2. Default Checkout Form - this has two options; registration (default) or log in. If you have this set to registration, then when someone clicks to buy your product they will be prompted to input registration details and there is a link for existing users to log in. If this is set to log in then users will be displayed a log in box with a link for new users to register. There's no right answer as to which one is better here and it may depend on whether the majority of your customers are new or existing.

Lower down this page there is a section called Stylesheet Settings - this tells you where in your themes directory iThemes will look for custom styles. We will be looking into this more later in the series.

The next settings are for "Product Gallery", these affect how images on your product pages work.

  1. Enable Popup. The default value for this option is set to "Yes." If it's enabled then clicking on a product image will bring up a modal box.
  2. Enable Zoom. The default value for this option is also set to "Yes and Click." this has two settings; whether to enable zoom (yes/no) and if it is enabled, then is it activated by click or hover. It's important to remember for zoom to work you will need high definition images; if you are not using high definition images then it's a good choice to disable this feature.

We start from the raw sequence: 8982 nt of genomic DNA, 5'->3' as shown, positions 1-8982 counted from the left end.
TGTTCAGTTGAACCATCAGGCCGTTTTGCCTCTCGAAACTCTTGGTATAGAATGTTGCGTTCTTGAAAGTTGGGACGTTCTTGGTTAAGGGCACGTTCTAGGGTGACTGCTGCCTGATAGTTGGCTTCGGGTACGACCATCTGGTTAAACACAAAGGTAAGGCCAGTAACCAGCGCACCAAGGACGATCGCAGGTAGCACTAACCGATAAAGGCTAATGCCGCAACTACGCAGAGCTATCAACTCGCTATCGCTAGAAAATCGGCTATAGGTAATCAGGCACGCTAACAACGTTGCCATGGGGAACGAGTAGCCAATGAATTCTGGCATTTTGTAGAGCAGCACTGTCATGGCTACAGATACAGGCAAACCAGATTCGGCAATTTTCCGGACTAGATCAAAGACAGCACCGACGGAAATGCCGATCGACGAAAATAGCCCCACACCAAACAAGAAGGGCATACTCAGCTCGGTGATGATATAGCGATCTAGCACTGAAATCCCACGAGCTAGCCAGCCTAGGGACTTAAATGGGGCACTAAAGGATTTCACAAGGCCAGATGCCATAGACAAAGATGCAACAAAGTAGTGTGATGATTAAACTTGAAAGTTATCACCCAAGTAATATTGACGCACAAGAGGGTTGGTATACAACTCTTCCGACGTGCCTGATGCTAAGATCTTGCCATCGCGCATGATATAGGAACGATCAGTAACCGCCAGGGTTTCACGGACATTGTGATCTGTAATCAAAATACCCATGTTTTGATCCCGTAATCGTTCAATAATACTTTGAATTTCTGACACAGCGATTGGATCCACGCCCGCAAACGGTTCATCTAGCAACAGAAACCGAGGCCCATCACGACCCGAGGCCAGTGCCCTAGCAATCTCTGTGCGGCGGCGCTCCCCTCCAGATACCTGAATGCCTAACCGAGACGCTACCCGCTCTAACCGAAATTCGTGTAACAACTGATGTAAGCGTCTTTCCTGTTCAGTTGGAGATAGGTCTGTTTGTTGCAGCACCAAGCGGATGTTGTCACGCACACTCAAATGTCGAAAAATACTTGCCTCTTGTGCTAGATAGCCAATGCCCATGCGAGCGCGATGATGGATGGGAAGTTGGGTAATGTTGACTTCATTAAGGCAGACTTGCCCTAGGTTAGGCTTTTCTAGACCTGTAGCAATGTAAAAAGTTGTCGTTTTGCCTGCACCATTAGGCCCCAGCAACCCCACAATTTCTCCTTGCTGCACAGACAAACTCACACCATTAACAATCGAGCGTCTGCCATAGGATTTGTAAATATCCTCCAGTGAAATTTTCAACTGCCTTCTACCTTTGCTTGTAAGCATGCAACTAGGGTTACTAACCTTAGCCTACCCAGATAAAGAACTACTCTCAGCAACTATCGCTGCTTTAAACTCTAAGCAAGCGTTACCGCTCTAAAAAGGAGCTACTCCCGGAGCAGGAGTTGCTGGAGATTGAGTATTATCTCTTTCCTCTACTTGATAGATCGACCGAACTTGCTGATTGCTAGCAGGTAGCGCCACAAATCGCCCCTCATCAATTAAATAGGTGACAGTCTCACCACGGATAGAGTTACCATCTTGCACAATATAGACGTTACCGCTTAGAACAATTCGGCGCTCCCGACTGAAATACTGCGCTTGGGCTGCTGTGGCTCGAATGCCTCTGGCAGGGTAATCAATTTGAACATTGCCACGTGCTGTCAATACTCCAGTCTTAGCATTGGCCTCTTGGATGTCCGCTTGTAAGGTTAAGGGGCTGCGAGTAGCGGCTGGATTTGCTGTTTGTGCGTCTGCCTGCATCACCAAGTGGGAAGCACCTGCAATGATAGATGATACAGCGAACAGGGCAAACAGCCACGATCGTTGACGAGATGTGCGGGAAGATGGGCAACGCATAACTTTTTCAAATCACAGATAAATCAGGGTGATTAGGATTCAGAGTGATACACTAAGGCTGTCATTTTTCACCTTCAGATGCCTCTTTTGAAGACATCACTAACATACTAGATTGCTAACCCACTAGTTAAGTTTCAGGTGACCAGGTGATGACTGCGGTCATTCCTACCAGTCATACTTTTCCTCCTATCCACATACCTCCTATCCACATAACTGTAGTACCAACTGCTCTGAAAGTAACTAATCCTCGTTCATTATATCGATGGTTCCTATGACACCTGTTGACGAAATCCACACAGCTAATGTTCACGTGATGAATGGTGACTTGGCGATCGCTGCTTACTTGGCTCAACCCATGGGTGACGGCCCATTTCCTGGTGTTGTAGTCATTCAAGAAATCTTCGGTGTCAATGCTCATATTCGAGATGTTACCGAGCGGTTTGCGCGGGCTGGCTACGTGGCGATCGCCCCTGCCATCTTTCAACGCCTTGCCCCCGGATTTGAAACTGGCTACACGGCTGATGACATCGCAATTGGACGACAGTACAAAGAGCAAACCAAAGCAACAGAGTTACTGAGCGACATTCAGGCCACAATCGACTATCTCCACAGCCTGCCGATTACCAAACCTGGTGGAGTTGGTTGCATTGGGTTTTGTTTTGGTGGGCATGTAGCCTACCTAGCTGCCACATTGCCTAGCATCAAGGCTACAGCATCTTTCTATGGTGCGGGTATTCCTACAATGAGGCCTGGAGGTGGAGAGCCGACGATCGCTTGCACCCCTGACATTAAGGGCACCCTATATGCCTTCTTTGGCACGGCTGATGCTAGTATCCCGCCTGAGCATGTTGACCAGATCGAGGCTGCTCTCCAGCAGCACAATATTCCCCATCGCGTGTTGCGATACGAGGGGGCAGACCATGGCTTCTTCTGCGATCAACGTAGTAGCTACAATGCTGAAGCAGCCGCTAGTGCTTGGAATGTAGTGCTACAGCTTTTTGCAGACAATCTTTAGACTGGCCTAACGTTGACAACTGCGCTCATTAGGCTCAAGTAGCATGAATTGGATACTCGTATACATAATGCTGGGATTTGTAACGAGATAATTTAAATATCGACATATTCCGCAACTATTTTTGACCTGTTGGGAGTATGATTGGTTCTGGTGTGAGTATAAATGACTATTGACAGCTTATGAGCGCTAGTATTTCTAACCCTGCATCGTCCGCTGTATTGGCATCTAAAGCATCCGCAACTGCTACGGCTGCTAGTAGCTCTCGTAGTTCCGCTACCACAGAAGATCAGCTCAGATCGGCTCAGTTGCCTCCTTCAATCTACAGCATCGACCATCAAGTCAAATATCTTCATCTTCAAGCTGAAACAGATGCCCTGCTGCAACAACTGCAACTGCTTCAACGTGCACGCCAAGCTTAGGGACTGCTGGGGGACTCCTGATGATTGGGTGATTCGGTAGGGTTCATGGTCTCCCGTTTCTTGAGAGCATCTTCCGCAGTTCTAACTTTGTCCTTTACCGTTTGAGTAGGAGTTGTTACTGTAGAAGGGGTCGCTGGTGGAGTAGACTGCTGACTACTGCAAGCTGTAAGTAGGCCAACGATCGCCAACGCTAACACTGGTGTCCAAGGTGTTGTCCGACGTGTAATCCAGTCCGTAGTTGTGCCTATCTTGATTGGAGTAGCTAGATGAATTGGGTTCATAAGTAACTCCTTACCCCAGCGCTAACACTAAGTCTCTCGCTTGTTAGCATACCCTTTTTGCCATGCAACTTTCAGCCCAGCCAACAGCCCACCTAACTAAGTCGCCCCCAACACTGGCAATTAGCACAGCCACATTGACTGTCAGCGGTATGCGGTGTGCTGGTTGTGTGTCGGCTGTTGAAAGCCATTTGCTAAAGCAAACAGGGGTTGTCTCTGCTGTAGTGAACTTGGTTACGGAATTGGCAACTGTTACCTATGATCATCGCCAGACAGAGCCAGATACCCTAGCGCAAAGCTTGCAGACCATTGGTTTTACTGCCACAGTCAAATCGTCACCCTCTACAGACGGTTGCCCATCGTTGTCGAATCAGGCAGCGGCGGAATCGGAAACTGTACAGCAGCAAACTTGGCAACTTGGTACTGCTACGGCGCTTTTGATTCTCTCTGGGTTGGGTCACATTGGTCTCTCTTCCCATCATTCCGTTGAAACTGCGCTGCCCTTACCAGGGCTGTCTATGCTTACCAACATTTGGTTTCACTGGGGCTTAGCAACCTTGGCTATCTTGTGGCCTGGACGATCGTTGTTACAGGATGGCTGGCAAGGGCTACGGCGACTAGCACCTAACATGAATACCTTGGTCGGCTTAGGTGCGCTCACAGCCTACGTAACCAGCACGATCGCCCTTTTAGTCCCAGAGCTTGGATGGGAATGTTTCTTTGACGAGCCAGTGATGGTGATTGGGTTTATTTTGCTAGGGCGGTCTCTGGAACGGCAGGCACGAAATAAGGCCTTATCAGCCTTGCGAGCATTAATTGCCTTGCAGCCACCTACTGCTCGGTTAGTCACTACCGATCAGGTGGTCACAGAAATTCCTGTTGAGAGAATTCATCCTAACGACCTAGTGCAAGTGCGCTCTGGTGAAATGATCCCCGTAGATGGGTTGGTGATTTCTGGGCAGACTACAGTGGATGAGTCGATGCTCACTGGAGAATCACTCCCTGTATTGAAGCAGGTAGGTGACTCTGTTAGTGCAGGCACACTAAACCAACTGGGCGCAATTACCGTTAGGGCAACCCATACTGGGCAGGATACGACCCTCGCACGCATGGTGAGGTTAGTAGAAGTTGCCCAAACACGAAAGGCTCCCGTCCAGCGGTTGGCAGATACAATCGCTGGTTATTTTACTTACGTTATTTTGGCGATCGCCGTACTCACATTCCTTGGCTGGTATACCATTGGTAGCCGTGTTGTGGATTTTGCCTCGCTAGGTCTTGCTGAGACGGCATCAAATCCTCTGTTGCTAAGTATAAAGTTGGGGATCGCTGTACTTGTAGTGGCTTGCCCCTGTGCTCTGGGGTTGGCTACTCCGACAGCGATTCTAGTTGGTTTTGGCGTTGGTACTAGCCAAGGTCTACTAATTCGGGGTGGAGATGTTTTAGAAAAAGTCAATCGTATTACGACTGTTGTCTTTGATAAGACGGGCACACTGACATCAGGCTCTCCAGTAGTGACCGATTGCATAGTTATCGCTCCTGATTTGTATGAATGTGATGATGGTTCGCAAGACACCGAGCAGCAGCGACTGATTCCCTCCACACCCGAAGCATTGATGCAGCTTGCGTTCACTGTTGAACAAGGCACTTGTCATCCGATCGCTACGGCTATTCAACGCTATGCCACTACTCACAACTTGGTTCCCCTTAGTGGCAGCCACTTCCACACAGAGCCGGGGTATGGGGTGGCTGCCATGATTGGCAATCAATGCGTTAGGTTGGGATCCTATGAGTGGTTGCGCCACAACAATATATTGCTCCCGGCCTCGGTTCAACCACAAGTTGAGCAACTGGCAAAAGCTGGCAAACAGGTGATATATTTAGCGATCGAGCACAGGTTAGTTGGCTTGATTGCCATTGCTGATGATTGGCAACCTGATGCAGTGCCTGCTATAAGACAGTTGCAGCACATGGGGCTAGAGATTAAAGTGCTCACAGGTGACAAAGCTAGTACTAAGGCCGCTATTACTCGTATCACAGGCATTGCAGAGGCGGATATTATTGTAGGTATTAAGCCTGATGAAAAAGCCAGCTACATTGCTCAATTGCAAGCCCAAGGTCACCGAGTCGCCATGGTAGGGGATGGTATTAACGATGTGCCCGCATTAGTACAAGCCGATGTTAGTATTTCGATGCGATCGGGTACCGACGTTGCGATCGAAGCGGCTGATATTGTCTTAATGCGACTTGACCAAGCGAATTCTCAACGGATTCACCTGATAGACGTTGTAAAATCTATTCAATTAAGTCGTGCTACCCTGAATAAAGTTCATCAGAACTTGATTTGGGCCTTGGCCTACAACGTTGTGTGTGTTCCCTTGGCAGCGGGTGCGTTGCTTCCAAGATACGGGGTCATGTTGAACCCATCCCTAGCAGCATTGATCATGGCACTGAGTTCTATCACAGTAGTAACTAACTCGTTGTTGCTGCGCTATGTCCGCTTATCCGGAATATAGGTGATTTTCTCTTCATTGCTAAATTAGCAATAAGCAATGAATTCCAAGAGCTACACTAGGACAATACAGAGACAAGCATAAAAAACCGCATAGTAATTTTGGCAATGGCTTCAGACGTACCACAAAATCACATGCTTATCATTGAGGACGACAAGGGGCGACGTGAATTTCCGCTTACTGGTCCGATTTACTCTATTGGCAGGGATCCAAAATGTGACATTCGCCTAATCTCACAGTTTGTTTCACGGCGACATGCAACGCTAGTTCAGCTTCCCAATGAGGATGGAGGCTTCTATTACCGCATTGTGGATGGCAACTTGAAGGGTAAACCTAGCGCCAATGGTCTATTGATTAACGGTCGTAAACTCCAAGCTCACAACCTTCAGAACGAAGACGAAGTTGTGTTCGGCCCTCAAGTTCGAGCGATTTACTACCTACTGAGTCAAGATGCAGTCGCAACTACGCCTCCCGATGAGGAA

The final setting on this page is to edit the message that appears on the customer account page. There's certainly nothing wrong with the default here but you may wish to change the language or make the copy better reflect your website. 

This setting uses a standard WordPress editor where you can use the normal visual editor or the text editor if you want to add your own HTML. There's some shortcodes you can use here too - each shortcode has the following format:

The available options are:

  • first-name
  • last-name
  • username
  • email
  • avatar (this also have a parameter of avatar_size, the default is 128px - see below for an example)
  • sitename

Let's take a look at how you may use some of these, the below code is using the text editor:

Note that by default avatars are taken from Gravatar.

Email Settings

On this page you can specify the email address in which you, the administrator, receive emails and the email address that the customer is sent an email from, you can also specify how those emails will read and look.

The email templates are edited in the same way as the account text explained above - in a defauly WordPress editor using shortcodes to drag in the relevant data. The shortcode for this section is [it_exchange_email show=option_name] and the available options are:

  • download_list
  • name
  • fullname
  • username
  • order_table
  • purchase_date
  • total
  • payment_id
  • receipt_id